Buffalo jerky

 

References

1. Ruhlman, Michael. Charcuterie. ©2005 WW Norton and Company Inc, New York, NY. Page 65. He elaborates on jerky’s connection to ranching, and its usefulness as a preservation technique, on his blog, in this post.
2. This set-up, and other interesting information on frontier life on the prairies, is from: Thomas, Dorine. Rubaboo. ©1981 Pemmican Publications, Winnipeg, MB.

Homemade Cornmeal

Dried cobs of cornMy bid for Bartlett’s: “Culinary invention has two mothers: scarcity and excess.”

I think everybody understands how scarcity can encourage adventurous eating.  We often say that the first man to eat a lobster, or an oyster, was a brave one, indeed.  But it’s when you find yourself with an overwhelming surfeit of food that you can start doing really interesting things.  The first person to press grapes to make wine must have had a lot of grapes, more than he could have eaten before they started rotting.  And the first person to distill wine to make brandy must have had an awful lot of awful wine.

I wrote earlier in the fall of our bountiful corn harvest, and of a few of the ways we prepared the fresh corn: grilled, creamed, and made into chowder.  We actually had so much corn that we were able to dry some. Lisa set the cobs on a rack in a low oven.  The kernels turned brownish, shrunk into their sockets, and started to look a bit like rows of teeth set in the jaws of an old man.

Dried kernels of corn, ready to be ground into cornmealOnce the cobs were dried through, the kernels popped off easily.  We ran them through a grain mill, and damned if we didn’t have the most flavourful cornmeal that’s ever been in our kitchen.  Between my nostalgia for eastern Ontario (where my dad grew up on cornbread, which they called “Johnnycakes”)  and my background as a line-cook (where I made polenta almost every week) I admit to going through more than my share of bland, industrially-processed cornmeal, so it’s a thrill to have this stuff around.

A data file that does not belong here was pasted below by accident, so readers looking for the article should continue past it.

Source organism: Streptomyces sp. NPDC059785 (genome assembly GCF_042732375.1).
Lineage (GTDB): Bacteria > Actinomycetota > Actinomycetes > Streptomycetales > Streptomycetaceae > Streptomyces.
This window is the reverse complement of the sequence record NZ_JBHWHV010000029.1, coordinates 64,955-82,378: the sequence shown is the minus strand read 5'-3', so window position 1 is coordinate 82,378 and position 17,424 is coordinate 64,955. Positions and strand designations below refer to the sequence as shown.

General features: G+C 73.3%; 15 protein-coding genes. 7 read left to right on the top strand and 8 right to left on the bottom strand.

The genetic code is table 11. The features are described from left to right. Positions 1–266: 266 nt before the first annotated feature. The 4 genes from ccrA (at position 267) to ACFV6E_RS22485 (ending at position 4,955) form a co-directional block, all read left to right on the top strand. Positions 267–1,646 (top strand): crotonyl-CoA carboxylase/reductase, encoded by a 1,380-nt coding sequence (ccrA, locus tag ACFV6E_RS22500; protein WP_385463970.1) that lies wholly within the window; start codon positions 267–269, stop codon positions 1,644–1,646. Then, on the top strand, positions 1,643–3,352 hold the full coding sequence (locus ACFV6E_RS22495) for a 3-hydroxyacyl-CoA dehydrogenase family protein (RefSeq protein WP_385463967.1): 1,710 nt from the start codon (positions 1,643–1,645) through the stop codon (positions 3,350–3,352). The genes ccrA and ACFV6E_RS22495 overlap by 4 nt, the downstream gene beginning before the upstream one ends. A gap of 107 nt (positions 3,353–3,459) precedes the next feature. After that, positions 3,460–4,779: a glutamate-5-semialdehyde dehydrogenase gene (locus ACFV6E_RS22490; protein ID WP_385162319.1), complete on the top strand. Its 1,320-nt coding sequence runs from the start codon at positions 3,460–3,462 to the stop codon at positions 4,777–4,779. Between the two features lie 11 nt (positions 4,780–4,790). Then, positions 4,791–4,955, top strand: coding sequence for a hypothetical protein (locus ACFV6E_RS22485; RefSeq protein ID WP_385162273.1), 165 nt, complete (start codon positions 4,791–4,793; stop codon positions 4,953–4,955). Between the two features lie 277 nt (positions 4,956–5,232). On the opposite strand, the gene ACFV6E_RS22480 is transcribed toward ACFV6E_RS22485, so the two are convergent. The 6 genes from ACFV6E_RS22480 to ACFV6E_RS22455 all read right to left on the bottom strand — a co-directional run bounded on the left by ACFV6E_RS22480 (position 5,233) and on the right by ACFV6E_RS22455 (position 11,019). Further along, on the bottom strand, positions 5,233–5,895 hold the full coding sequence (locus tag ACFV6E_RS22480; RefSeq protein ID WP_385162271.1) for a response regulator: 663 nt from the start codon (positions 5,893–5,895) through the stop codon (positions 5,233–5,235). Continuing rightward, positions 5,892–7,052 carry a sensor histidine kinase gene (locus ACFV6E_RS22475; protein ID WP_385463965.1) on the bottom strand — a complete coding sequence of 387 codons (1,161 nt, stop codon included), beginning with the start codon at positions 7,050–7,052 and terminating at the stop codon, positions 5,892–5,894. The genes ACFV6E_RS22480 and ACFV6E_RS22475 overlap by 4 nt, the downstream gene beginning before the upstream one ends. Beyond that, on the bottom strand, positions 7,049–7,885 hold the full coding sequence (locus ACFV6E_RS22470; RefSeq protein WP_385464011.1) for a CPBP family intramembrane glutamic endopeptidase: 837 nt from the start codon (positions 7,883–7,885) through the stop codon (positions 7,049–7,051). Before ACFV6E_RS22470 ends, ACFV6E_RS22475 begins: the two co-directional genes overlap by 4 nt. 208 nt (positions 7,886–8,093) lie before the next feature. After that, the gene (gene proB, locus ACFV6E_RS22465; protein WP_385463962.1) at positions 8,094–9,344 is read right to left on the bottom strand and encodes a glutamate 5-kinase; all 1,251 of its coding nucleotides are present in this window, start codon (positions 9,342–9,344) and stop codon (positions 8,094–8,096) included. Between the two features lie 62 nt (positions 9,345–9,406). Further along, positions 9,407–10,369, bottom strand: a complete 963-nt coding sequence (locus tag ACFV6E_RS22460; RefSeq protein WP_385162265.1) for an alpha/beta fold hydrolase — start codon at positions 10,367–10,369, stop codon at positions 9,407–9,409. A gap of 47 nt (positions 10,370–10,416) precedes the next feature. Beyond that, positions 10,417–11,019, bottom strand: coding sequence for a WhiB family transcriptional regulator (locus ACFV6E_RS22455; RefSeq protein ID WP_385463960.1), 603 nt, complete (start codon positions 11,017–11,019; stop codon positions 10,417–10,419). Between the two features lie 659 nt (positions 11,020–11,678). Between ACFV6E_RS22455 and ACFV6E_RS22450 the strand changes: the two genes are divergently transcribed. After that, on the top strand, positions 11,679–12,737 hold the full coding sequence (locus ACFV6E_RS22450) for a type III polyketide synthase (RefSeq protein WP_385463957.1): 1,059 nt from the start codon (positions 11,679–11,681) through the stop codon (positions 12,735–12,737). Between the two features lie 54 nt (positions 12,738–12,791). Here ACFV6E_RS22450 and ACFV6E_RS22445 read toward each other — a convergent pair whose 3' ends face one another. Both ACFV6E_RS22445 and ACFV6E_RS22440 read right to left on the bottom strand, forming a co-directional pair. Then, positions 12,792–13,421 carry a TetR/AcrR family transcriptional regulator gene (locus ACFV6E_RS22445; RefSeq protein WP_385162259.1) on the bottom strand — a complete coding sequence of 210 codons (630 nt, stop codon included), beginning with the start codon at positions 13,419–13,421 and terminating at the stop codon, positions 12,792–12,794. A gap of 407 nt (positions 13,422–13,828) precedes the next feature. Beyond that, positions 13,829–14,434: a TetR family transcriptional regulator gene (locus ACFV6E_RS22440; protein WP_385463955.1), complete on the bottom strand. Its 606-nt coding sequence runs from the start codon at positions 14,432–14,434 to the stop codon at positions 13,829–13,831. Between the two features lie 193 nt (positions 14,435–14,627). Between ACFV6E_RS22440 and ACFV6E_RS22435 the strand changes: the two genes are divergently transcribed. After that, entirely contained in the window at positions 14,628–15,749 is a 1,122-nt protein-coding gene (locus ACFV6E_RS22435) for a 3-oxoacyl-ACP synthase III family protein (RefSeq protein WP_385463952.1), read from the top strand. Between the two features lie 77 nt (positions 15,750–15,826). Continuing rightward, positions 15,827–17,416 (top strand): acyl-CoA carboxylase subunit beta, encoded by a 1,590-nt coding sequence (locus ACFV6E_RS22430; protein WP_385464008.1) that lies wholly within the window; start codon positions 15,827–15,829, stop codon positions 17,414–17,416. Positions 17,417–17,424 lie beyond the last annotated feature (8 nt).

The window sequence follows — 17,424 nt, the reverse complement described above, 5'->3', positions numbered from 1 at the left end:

I once got in a polite argument with a chef I was working for.  He had polenta on his menu, and the recipe he had provided the prep cooks was from the Zuni Café Cookbook, a restaurant in San Francisco renowned for impeccable, fresh ingredients expertly but simply prepared.  The recipe had three ingredients: cornmeal, water, and butter.  I suppose there was salt, too.  Zuni Café no doubt was using the best corn grown in California, dried and freshly ground.  We were using Purity brand cornmeal from a large distributor.  Purity cornmeal tastes only vaguely of corn, and has the crunchy, siliceous texture of sand. It should only be used as a starchy conveyance for the warm, earthy flavours of stock, onions, garlic, melting cheese, butter, herbs, black pepper, and maybe a splash of vinegar.

Having now worked with our freshly milled cornmeal, I completely understand the Zuni recommendation for a light hand.  The flavour is amazing, sweet, and unmistakably corny.  It has an interesting texture, too: a little bit of the crunch you expect from cornmeal, but the grind has made it lighter, and flakier.  While Purity cornmeal needs an army of ingredients to make it flavourful, good cornmeal can definitely stand on its own.

This really was one of the most exciting things to happen in my kitchen this fall.  Stay tuned for a discussion on cornbread…

A fistful of homemade cornmeal

Air-Dried Beef